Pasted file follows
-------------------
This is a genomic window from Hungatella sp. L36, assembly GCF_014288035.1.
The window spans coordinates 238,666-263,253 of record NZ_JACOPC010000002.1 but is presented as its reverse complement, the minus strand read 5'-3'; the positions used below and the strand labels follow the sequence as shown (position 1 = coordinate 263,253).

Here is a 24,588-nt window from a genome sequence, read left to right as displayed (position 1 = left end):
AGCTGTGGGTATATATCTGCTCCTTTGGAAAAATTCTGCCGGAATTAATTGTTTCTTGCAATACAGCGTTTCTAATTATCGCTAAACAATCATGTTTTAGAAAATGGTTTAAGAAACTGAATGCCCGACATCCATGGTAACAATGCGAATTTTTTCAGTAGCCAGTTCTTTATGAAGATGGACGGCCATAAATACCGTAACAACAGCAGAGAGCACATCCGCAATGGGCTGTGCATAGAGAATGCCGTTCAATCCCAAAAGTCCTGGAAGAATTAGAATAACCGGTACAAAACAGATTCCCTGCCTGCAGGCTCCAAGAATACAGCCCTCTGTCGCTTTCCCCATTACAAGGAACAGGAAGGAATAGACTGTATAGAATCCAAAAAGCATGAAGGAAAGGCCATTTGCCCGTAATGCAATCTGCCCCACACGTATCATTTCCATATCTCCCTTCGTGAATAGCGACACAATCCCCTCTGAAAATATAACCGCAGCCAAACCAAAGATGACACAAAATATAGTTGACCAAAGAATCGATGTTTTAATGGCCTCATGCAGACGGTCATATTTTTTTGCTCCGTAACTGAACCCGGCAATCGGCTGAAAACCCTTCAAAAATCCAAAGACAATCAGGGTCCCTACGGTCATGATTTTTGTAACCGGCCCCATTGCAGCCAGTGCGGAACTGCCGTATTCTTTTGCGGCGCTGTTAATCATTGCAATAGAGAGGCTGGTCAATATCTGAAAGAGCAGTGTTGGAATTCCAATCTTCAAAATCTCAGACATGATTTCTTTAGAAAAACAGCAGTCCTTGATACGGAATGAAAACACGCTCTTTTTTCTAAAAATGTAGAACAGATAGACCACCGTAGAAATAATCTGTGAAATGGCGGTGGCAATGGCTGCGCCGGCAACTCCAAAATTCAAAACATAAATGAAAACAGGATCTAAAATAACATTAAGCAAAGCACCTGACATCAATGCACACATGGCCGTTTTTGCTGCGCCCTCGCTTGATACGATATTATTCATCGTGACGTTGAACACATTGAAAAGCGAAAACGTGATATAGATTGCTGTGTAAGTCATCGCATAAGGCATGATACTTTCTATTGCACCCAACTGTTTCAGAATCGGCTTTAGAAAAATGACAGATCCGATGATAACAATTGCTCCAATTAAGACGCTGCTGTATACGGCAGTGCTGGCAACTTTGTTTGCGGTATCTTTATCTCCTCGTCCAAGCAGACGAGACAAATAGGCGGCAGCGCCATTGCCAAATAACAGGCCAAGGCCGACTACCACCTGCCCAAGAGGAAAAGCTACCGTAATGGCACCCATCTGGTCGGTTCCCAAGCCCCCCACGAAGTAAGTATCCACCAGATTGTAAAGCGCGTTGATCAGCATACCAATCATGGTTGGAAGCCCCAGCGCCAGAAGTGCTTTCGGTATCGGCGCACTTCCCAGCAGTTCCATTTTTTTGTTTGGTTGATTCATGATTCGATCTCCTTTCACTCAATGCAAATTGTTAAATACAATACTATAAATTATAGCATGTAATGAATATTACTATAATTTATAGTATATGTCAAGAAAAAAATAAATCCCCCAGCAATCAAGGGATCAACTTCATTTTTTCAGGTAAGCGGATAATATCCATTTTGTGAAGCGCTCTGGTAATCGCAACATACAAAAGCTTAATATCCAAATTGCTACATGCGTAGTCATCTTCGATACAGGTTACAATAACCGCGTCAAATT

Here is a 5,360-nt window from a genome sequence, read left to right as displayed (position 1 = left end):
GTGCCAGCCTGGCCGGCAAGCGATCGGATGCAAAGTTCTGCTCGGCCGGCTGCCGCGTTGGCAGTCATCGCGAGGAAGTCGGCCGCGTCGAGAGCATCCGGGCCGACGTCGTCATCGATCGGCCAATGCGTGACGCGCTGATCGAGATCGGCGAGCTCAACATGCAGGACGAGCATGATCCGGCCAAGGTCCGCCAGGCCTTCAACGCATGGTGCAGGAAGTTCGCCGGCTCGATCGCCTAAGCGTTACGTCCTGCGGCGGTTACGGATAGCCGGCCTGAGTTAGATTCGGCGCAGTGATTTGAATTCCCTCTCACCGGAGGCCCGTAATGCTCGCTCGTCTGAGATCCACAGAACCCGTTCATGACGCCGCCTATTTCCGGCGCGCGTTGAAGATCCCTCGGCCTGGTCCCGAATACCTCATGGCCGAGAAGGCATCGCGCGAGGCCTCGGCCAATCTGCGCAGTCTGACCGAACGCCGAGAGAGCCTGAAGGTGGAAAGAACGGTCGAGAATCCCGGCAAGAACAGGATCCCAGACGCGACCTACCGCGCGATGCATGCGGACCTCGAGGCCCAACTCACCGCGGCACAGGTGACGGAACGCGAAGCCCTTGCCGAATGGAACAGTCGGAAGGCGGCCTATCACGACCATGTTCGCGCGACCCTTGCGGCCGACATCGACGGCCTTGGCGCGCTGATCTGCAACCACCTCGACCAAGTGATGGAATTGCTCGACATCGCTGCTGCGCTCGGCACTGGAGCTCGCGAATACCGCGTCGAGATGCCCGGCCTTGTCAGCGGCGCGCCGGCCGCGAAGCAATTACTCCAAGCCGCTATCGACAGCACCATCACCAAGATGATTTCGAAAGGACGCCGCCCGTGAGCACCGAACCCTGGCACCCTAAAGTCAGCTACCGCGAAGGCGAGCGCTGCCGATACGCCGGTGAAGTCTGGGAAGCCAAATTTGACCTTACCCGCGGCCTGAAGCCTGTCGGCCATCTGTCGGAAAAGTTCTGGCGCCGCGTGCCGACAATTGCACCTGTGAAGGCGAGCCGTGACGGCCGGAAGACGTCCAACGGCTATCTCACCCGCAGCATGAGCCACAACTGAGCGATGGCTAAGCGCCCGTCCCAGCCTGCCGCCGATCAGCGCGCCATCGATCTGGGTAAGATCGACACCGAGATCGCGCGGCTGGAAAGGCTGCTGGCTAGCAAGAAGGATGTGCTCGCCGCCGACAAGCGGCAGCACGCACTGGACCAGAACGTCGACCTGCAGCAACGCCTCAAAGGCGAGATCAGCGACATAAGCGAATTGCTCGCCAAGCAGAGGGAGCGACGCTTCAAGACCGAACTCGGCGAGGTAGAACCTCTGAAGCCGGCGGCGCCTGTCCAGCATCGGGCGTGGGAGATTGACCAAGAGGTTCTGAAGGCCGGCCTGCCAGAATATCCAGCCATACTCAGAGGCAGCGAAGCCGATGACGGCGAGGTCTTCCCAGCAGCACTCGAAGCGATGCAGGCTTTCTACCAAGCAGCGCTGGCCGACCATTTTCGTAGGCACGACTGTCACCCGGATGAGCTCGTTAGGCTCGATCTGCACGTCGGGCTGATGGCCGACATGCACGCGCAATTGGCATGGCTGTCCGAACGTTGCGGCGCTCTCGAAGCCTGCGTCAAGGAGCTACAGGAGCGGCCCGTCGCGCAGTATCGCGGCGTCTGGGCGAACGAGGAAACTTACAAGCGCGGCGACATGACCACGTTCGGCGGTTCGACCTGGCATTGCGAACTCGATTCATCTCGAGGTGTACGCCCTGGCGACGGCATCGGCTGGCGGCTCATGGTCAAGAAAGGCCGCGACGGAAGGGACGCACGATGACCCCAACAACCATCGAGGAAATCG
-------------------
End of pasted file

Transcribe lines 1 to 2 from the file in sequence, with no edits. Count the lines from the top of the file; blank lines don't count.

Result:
This is a genomic window from Hungatella sp. L36, assembly GCF_014288035.1.
The window spans coordinates 238,666-263,253 of record NZ_JACOPC010000002.1 but is presented as its reverse complement, the minus strand read 5'-3'; the positions used below and the strand labels follow the sequence as shown (position 1 = coordinate 263,253).